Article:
Well it won’t be a true reflection of my journey if I don’t record my experience of being ‘grounded’.
Having realised that my days were numbered I had already concluded that the right thing to do was head back down to Cornwall (where I ‘live’ when not travelling around the UK and more importantly where I am registered under a GP) and planned to make the long journey home on Wednesday.
However Mr Johnson put us into lockdown at 8.30 on Monday evening and so after watching this extraordinary announcement, a moment of shocked reflection on the enormity of the worldwide situation and a little bit of packing, I tried to get an early night (though I can’t say that I slept well with all that was buzzing around my head!).
We got up early (for us) on Tuesday and started to prepare for the long journey ahead. By 9.30, I was enjoying my first and last cuppa of the day with Poppydog walked and fed and the van pretty much ready to hitch and go, as I idly watched the Site Wardens wandering from unit to unit advising us that the site would be closing with immediate effect and we needed to be on our way as soon as possible!
How surreal and eerily silent this all feels!
As any of you that follow my blog, will be aware, I rarely travel more than 50 or 60 miles, as we potter slowly around the UK coast, so the thought of the 420 miles ahead of us was rather daunting! I have to say that in my rather fanciful imagination I was expecting road blocks and all to confront me on my way! And at least a row of tanks to greet me on the Cornish border!
As it turned out of course, no such drama, a lovely calm sunny day and incredibly quiet roads – so much so that at one roundabout I actually forgot I was towing, my apologies to the car driver that I ever so slightly cut up! It took us 8.5 hours including just the one half hour stop around Bristol.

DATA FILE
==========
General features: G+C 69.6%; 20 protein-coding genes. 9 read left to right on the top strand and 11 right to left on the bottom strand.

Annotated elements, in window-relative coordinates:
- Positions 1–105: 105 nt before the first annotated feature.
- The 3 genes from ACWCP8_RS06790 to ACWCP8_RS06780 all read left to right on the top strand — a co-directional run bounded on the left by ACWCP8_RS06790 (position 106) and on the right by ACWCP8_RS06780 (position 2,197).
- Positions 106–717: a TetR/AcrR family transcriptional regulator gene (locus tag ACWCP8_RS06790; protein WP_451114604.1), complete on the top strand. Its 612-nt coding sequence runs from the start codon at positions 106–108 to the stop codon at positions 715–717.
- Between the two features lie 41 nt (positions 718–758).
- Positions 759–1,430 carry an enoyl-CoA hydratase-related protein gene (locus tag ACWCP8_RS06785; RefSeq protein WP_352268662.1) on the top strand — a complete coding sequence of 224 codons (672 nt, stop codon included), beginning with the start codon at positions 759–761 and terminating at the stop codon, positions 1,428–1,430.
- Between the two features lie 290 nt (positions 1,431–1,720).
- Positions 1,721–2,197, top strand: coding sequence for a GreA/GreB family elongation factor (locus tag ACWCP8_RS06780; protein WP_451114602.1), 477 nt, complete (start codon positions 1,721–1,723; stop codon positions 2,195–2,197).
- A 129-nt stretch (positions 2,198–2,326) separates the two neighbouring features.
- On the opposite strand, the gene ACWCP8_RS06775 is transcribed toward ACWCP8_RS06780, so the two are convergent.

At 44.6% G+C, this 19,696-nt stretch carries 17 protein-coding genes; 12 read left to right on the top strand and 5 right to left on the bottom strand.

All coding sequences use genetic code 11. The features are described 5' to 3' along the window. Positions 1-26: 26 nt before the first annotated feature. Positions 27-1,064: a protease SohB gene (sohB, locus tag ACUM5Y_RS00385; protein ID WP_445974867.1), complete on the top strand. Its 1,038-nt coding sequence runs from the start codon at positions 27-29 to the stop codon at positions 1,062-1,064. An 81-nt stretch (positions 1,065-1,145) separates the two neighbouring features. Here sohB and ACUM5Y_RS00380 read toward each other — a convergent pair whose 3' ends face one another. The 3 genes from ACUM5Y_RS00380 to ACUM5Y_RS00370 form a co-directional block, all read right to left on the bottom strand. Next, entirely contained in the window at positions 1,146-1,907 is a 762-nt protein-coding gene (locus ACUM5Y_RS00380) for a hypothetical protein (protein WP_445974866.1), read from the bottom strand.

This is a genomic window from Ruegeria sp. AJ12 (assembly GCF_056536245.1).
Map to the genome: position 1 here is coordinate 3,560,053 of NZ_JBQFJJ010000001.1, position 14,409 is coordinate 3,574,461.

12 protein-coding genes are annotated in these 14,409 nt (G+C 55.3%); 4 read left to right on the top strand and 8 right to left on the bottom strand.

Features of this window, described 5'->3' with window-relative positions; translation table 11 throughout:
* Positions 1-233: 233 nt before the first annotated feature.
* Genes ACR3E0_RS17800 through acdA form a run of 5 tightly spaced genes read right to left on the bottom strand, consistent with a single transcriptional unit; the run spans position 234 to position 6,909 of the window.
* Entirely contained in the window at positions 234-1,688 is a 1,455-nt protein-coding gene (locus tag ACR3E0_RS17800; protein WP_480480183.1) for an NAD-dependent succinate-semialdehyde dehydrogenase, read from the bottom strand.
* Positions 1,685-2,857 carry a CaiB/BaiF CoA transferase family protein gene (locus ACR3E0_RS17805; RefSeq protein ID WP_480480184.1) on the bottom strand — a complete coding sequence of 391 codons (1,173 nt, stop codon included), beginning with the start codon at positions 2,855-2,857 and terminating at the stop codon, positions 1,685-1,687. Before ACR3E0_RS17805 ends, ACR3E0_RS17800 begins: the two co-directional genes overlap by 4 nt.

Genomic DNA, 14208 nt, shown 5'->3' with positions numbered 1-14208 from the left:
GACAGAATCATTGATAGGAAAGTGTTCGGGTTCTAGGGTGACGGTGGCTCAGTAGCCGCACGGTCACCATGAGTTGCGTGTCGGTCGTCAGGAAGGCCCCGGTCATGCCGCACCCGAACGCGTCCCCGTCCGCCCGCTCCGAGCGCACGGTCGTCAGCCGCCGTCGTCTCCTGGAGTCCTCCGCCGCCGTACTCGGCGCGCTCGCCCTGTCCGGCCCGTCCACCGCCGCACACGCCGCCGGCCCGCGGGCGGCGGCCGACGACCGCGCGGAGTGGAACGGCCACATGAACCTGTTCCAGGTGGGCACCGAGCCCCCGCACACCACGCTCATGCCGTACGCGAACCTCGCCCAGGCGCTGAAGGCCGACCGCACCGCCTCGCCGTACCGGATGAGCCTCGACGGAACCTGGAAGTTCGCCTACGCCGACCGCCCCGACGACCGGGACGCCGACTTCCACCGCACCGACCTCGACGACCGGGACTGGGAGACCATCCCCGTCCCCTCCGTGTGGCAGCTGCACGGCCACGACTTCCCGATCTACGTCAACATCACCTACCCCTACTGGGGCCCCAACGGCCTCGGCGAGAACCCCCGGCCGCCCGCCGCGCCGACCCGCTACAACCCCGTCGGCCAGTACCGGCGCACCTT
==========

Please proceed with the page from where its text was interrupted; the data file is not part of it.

Poppydog was brilliant with not a murmur all the way. We snuck into our little holiday home site where we have a small chalet just as the sun dropped below the horizon and were tucked up in bed asleep within the hour!
A lovely bright sunshiny day, but wow a seriously cold blast of wind running along the beach. Today we headed to Holme-next-the-sea a small village just around the coast from Hunstanton, to pick up from where we left off yesterday. There is a car park, chargeable, but we were lucky enough to squeeze into a bit of roadside parking for free! I don’t know why I have become so obsessed about parking for free but I have! Beyond the dunes this fabulous beach lay waiting….
The sand is soft but with quite a lot of stones in it and quite a few people out, no doubt, like me, enjoying the opportunity to get out whilst we still can! As we head off in a North easterly direction the wind is ferocious, making walking into it, as we are, quite a challenge and just to add to the mix, blasting a fine layer of sand with it!
Fortunately the tide is far enough out for us to walk on the wet sand away from the low flying soft sand and save Poppydog from a sand blasting!
Here the beach resembles a moonscape and dodging the pools distracts me from the biting wind. After a couple of miles or so we reach Gore Point, where the beach inclines towards the east and Holme Dunes Nature Reserve begins.